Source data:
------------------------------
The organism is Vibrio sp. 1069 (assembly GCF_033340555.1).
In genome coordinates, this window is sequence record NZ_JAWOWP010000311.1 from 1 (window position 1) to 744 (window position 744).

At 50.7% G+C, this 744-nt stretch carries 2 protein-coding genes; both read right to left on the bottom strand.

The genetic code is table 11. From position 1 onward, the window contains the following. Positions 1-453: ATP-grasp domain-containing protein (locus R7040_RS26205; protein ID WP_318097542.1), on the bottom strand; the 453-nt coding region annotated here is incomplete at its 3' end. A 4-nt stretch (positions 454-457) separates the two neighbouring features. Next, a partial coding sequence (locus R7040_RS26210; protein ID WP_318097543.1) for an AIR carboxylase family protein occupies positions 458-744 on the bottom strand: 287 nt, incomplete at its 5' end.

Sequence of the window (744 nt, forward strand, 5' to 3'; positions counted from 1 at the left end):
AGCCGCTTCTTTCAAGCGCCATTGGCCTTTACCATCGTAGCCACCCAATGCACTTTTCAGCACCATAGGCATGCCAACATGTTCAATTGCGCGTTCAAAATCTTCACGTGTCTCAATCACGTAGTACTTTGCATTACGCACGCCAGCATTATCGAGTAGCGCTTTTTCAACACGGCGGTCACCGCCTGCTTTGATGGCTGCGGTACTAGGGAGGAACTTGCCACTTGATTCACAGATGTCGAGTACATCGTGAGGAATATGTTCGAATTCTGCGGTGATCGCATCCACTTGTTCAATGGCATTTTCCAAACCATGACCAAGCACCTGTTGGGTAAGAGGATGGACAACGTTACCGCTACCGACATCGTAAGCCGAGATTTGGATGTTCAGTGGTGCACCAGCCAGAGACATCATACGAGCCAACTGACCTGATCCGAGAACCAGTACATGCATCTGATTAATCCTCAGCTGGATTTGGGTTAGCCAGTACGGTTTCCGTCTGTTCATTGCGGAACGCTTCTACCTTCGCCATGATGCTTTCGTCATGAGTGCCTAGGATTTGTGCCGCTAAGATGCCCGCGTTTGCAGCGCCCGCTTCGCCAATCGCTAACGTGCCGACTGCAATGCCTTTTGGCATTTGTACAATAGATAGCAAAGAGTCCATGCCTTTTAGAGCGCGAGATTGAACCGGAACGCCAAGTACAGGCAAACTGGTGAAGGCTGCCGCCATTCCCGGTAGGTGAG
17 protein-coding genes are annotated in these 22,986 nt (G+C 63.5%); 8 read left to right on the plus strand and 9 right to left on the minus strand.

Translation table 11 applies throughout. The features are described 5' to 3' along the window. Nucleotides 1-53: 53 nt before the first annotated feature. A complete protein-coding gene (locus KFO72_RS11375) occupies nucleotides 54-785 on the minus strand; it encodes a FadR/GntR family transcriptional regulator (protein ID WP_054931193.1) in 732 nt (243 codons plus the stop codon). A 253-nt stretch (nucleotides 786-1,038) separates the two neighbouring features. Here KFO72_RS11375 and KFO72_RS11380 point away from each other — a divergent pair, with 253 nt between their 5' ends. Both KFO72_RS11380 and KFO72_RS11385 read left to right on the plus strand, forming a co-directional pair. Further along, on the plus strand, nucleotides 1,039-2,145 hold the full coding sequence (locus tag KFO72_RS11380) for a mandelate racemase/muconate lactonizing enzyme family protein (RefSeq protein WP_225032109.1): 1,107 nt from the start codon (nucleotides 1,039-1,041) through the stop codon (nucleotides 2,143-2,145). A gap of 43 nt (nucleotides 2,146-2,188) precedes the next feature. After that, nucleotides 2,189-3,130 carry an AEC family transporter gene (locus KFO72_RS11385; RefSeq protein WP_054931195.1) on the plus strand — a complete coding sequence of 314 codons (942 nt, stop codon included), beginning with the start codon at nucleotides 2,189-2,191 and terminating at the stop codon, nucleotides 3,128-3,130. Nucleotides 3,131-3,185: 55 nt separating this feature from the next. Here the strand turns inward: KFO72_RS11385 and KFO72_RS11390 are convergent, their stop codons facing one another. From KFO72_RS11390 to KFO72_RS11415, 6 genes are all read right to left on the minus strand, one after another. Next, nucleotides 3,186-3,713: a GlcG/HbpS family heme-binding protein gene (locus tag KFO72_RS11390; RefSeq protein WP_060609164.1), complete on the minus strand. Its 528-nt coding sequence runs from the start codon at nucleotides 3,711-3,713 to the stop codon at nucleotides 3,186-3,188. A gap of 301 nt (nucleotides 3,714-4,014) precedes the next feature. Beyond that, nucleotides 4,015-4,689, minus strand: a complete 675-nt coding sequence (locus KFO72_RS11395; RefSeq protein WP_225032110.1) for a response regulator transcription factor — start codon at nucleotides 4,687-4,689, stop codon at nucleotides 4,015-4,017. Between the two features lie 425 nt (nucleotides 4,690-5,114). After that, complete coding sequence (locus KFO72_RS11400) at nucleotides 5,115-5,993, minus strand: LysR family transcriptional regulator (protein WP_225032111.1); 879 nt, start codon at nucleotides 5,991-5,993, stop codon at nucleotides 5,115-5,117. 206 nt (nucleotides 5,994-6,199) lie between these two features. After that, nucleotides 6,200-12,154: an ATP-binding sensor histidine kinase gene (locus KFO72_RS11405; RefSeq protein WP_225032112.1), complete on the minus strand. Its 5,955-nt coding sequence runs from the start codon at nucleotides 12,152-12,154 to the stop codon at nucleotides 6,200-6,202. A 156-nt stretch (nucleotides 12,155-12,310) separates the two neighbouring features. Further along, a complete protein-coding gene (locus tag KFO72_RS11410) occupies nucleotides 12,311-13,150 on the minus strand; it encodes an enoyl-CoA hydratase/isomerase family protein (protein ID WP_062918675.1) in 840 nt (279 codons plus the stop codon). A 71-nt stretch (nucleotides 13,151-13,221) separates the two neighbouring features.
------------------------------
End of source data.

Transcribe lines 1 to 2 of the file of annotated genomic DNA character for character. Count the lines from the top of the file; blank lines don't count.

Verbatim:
The organism is Vibrio sp. 1069 (assembly GCF_033340555.1).
In genome coordinates, this window is sequence record NZ_JAWOWP010000311.1 from 1 (window position 1) to 744 (window position 744).